Nineteen-year-old Christina Huntress of Walton said she was looking forward to improving her Chinese and traveling with her sister when she arrived for a volunteer trip in Tianjin, China, in August. However, four months in, she was on a plane home upon recommendation from the state Department of Health after the outbreak of a new virus in China.

Her mother, Sue Huntress, contacted the department with questions, she said.

“Everybody’s glad she’s home and glad she’s safe,” Sue said.

Though Huntress has no coronavirus symptoms and Tianjin is more than 700 miles from the outbreak’s epicenter, she consented to a voluntary 14-day quarantine agreement with Delaware County Public Health when she got home Sunday, Feb. 9. The number of new cases of the new coronavirus — named 2019-nCoV — in China have dropped, the Associated Press reported Tuesday.

Of the 12 confirmed 2019-nCoV cases in the United States, none is in New York state, according to the federal Centers for Disease Control and Prevention. But local health departments, following guidelines from the state Department of Health and the CDC, must still act in an abundance of caution.

County Public Health Programs Manager Heather Warner emphasized the difference between quarantine and isolation: isolation separates people with a contagious disease from the rest of the population, and quarantine separates and restricts movement of people exposed to a contagious disease to monitor any potential symptoms, according to

Warner said peaking flu levels are the overriding concern in the community. The CDC estimates there have been at least 10,000 deaths from the flu, 180,000 hospitalizations and 19 million flu illnesses this flu season, which generally begins in the fall and can last as long as May.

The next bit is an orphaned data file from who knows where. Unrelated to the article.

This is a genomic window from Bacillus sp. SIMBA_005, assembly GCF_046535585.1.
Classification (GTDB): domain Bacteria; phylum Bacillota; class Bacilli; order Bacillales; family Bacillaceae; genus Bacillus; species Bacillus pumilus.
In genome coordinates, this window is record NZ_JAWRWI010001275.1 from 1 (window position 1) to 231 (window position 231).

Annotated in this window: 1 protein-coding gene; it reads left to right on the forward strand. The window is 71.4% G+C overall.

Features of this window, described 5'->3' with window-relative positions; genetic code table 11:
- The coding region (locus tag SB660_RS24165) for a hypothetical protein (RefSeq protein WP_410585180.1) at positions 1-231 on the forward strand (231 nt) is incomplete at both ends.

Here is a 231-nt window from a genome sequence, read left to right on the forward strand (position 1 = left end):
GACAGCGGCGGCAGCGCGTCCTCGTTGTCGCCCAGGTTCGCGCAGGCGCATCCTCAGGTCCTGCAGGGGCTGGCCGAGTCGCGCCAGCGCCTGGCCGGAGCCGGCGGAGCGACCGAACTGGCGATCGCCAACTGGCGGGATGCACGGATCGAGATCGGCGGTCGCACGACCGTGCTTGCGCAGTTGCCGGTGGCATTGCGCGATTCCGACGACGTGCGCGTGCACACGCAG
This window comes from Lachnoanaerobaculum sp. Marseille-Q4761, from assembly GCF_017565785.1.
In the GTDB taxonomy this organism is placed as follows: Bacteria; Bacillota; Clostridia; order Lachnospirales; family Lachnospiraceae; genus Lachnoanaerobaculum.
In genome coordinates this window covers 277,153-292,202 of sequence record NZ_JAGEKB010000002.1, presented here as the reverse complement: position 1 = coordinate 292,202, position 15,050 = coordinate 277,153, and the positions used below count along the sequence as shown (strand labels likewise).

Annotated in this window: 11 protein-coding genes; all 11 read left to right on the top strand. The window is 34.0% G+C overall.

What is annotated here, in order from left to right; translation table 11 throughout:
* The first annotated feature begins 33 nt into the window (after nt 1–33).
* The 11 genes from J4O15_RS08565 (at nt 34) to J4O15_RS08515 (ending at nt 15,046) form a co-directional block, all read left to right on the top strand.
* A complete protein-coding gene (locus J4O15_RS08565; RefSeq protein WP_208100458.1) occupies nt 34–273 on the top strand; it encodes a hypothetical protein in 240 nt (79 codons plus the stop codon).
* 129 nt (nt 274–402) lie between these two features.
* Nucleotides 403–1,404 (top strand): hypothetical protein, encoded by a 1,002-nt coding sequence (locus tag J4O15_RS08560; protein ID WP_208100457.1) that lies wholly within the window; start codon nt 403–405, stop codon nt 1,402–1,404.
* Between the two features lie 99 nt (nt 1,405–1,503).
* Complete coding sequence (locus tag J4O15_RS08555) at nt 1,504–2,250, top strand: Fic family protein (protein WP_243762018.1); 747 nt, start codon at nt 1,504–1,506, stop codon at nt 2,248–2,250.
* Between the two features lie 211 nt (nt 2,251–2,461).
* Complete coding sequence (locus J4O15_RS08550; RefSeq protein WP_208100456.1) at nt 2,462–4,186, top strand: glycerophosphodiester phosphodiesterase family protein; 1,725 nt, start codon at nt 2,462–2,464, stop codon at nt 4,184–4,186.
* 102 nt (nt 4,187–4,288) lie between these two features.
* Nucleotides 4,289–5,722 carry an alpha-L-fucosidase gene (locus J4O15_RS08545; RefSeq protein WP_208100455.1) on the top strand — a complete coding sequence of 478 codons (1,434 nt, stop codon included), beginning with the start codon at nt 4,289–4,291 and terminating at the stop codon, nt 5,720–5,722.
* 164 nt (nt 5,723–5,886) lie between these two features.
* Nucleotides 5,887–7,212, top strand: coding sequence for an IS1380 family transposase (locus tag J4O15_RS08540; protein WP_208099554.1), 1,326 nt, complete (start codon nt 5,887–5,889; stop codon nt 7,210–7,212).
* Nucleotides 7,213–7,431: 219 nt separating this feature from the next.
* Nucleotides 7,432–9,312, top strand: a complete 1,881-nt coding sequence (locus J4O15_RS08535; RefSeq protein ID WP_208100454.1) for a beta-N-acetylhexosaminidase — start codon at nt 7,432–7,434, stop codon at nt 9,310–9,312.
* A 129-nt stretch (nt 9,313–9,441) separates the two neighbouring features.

Huntress was volunteering with Shepherd’s Field Children’s Village, an orphanage in Tianjin. There, she taught English to children, she said. Getting to teach kids with a vibrant picture board was her favorite part, she said.

“We made the board so colorful and artsy and they really liked that,” Huntress said. “It made me happy knowing how they know a lot of English.”

Huntress said she was happy to give her time to a worthwhile cause. She was adopted from China when she was 5 years old, she said, making this experience more personal for her.

“My favorite part of my time in China was getting to know the kids that I have taught,” Huntress said.

Before returning to the United States, Huntress walked along the Great Wall of China on an cold and windy December day, visited Cambodia and explored the city of Tianjin with her roommate, which she counted as one of her favorite memories from her trip.

“My roommate and I rode the train to Tianjin,” Huntress said. “We went to the Tianjin Eye and then slept the night at an Airbnb. The next day we went to visit the ancient cultural street and walked to another tourist area called the Drum Tower.”

As cases of the virus continued to increase, she recalled having to have her temperature taken in public places, restaurants shutting down and Chinese New Year celebrations being halted in Tianjin.

“I was coming back from Cambodia when all this happened,” Huntress said.

However, she said she didn’t feel like she was in any kind of danger, extending sympathy to those in areas the virus is hitting hardest. The death toll in China is now more than 1,000, according to the Associated Press.

“I feel bad for the people in Wuhan and for other cities that are affected,” Huntress said. “They can’t see their families during Chinese New Year.”

Shweta Karikehalli, staff writer, can be reached at or 607-441-7221. Follow her @DS_ShwetaK on Twitter.

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